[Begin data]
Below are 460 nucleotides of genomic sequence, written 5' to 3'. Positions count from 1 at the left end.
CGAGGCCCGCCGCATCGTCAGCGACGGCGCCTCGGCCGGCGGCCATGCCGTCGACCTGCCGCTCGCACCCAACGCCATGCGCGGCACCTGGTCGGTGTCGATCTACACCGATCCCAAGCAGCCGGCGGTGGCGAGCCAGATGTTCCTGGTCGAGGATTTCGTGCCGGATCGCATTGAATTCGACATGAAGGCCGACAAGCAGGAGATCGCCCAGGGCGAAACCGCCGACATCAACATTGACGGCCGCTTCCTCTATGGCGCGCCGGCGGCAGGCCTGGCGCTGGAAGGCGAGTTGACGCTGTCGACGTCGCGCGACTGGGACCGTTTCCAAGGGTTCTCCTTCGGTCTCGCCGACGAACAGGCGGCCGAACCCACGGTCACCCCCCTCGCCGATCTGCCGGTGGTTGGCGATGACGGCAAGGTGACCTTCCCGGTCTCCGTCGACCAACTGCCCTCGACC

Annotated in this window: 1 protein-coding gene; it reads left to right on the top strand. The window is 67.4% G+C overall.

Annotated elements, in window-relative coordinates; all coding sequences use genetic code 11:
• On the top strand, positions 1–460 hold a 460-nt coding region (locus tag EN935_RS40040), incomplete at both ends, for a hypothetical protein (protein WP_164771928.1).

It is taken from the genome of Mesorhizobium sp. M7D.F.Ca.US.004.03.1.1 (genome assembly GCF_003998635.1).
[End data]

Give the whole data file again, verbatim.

Below are 460 nucleotides of genomic sequence, written 5' to 3'. Positions count from 1 at the left end.
CGAGGCCCGCCGCATCGTCAGCGACGGCGCCTCGGCCGGCGGCCATGCCGTCGACCTGCCGCTCGCACCCAACGCCATGCGCGGCACCTGGTCGGTGTCGATCTACACCGATCCCAAGCAGCCGGCGGTGGCGAGCCAGATGTTCCTGGTCGAGGATTTCGTGCCGGATCGCATTGAATTCGACATGAAGGCCGACAAGCAGGAGATCGCCCAGGGCGAAACCGCCGACATCAACATTGACGGCCGCTTCCTCTATGGCGCGCCGGCGGCAGGCCTGGCGCTGGAAGGCGAGTTGACGCTGTCGACGTCGCGCGACTGGGACCGTTTCCAAGGGTTCTCCTTCGGTCTCGCCGACGAACAGGCGGCCGAACCCACGGTCACCCCCCTCGCCGATCTGCCGGTGGTTGGCGATGACGGCAAGGTGACCTTCCCGGTCTCCGTCGACCAACTGCCCTCGACC

Annotated in this window: 1 protein-coding gene; it reads left to right on the top strand. The window is 67.4% G+C overall.

Annotated elements, in window-relative coordinates; all coding sequences use genetic code 11:
• On the top strand, positions 1–460 hold a 460-nt coding region (locus tag EN935_RS40040), incomplete at both ends, for a hypothetical protein (protein WP_164771928.1).

It is taken from the genome of Mesorhizobium sp. M7D.F.Ca.US.004.03.1.1 (genome assembly GCF_003998635.1).